Wednesday, March 23, 2011

Homemade Beef Noodle Soup 牛肉麵 Recipe

Being Taiwanese-American, I am ashamed of not knowing much about Taiwanese cooking. Sure, I can enjoy a night on the town eating through a Taiwanese night market, but I don't know how to prepare much of what I see. Food, je t'aime did a great write-up and photo entry on Taipei's Shilin Night Market (士林夜市). So when my friend Stephen offered to make me some of his famous beef noodle soup, I jumped at the chance and asked if I could watch him prepare it too.


Since there are so many variations on beef noodle soup, no recipe can be definitive. Stephen told me his family recipe was no secret. In fact, I called my mom and she told me she had her own recipe as well but never taught me. You may notice that this recipe does not have any units of measurement. If you're making beef noodle soup, it's likely that you'll have had it before and can determine your own proportions of ingredients by taste. If you haven't tried it before, does it really matter how accurate the taste is? Just adjust to your preferences.

This recipe is best made a big potful at a time. Good for several servings and several days. It may even freeze well.


Two Onions (we used red, but I don't think it matters)
Napa Cabbage
Green Onions

Beef Shortrib (although most beef noodle soup involves beef shanks, Stephen insisted that the better cut of meat made a better soup. Also, the long cooking time probably compensated for lack of bone for a proper stock.)
Flour Noodles (we used a Korean brand, but you can substitute however you wish)
Imperial Spice Packet 滷味香 (this is where most non-Chinese cooks may run into a snag. Stephen got his from Taiwan, but I've seen equivalent packets in Chinatown. It's a combination of spices, most importantly star anise, cloves, cinnamon used for braises.)
Soy Sauce
Rice Wine
Brown Sugar

Imperial Spice and Noodles

Stephen's simple recipe involves the use of every dorm-bound, college student's best friend, a slow cooker.

1. Chop the onions and slice the beef into large cubes.

2. Brown the beef with the onions and some garlic.

3. Quarter the tomato. Combine the beef, onions, garlic, tomato in the slow cooker. Cover with a combination of soy sauce, rice wine, water and a dash of oil. Pop in two or three spice packets.

4. Put the slow cooker on low and leave it overnight. Your kitchen will smell delicious.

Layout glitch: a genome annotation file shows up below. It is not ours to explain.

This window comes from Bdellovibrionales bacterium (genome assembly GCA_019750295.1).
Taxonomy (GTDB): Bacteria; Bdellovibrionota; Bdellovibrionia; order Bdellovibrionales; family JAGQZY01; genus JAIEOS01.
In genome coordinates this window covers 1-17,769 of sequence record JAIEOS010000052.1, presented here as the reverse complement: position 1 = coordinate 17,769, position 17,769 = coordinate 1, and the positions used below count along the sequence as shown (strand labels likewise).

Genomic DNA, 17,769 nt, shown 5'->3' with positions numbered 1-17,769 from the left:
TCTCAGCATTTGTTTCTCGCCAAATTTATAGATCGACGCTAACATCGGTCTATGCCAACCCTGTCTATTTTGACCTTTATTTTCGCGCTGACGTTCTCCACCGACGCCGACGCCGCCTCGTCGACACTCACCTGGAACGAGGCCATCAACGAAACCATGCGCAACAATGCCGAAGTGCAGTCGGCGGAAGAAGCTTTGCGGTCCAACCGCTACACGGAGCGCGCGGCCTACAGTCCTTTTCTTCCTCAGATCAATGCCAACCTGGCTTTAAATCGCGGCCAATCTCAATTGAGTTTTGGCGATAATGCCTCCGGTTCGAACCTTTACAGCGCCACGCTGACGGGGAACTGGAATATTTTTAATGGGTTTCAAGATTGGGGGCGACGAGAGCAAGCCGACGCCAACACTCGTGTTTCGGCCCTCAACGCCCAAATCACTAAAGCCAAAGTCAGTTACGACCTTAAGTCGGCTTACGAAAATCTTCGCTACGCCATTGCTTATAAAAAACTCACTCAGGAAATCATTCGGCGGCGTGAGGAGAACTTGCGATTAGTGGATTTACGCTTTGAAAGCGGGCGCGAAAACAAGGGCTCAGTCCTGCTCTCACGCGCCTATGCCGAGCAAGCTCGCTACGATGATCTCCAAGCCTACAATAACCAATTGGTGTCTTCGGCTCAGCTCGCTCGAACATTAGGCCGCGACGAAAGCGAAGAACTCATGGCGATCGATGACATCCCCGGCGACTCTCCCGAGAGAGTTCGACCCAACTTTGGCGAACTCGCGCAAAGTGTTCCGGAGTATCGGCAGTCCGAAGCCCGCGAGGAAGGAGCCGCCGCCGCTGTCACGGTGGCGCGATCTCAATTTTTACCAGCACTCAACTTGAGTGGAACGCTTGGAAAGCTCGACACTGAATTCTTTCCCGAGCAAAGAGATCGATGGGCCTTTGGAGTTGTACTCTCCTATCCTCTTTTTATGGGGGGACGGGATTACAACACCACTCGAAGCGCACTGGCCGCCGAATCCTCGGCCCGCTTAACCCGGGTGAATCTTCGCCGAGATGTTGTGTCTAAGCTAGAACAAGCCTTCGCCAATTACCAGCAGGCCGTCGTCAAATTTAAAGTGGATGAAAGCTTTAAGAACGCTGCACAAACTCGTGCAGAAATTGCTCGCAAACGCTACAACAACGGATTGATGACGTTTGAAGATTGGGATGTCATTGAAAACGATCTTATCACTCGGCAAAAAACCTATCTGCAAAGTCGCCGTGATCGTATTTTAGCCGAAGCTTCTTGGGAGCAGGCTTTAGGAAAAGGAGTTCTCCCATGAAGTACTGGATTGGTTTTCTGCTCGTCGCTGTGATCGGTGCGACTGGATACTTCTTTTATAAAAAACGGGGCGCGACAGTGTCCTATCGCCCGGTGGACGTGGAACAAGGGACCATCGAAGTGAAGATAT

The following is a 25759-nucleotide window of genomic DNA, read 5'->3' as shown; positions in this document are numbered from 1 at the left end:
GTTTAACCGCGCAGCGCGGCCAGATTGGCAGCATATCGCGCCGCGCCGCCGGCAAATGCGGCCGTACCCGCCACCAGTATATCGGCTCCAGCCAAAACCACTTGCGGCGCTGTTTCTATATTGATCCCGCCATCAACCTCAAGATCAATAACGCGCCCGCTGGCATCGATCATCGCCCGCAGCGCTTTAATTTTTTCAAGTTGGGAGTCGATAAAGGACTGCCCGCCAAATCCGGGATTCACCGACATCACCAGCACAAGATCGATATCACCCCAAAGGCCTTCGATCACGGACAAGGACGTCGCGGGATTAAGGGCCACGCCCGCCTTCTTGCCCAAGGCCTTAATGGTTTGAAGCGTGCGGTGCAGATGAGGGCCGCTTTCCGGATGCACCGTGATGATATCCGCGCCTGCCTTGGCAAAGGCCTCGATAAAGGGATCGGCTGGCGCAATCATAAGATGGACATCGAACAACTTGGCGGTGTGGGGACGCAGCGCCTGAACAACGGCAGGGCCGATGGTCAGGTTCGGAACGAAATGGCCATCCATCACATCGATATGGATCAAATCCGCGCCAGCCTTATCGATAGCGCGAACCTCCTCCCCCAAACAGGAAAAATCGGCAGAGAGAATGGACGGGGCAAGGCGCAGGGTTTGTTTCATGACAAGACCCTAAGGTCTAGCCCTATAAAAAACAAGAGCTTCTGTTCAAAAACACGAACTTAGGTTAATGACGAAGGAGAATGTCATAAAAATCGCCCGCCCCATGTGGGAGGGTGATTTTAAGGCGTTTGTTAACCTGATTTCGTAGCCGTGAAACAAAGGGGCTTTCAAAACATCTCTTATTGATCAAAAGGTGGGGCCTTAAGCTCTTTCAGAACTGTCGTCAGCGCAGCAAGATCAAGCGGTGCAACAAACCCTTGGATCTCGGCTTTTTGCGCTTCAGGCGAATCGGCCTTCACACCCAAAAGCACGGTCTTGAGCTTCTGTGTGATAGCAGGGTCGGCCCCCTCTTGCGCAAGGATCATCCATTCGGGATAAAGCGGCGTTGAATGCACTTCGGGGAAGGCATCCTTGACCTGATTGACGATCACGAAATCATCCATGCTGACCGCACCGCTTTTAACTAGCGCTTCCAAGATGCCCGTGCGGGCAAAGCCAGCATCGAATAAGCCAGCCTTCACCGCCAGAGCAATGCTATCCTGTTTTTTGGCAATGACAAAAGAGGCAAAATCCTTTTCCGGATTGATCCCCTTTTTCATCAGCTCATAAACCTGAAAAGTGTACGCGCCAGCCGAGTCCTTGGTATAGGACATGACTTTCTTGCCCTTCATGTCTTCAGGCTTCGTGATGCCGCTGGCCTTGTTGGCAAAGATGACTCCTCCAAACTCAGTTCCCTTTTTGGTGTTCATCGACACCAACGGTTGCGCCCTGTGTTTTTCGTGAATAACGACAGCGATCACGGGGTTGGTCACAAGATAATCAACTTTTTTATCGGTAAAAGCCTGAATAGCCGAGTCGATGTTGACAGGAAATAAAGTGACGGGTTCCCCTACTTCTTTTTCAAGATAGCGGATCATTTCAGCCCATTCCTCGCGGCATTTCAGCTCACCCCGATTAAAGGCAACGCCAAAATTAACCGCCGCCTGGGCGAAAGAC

5. For lunch the next day, fry the napa cabbage or any type of hearty, leafy green. Strain out the onions and garlic from the broth. They were there just for flavor. Cook the noodles separately in clear water. If you cook the noodles in the broth, the starch will thicken the soup and you'll have a hard time making multiple batches.

6. When the noodles are al dente, strain, place in bowl. Add the broth and cabbage. Garnish with green onion.

Food, je'taime also coincidentally wrote up her own family recipe here. That should give you an idea of the variation on this common, but popular dish. I don't write recipes too often, but check out my Sticky Rice Recipe too.


Wilton Winrow said...

Wow! This recipe is perfect for my weekends! Maybe after my wife has her teeth cleaning with our dentist, we will cook this when we arrive home. Well, I'll just save your link so we have a guide for cooking it.

Kung Food Panda said...

Fantastic Aaron, I'm going to get myself a slow cooker to make this!

Botany Dave said...

Thanks for this. I was trying to track down a recipe for some soup I used to eat in middle school at a local Chinese restaurant -since closed down. I finally found that it was Tiwanese Beef Noodle Soup... The picture you posted looks almost exactly like it! I will be playing with the ingredient ratios shortly! >.<

Anonymous said...

do you have exact ratios for ingredients? don't feel confident enough to play around with ratios.


Aaron said...

Here's what the original recipe's author had to say about ingredient ratios:

"For soy, I usually use enough to cover the meat in the slow cooker as a metric, with just a little bit of rice wine to make sure everything is covered, then add water to top it off. For sugar, that's really just to-taste: it shouldn't be so sweet that it's more sweet than salty. How much would really depend on the specific soy sauce you're using. Because there's a long stewing process there's plenty of time to adjust to taste."

Hope that helps!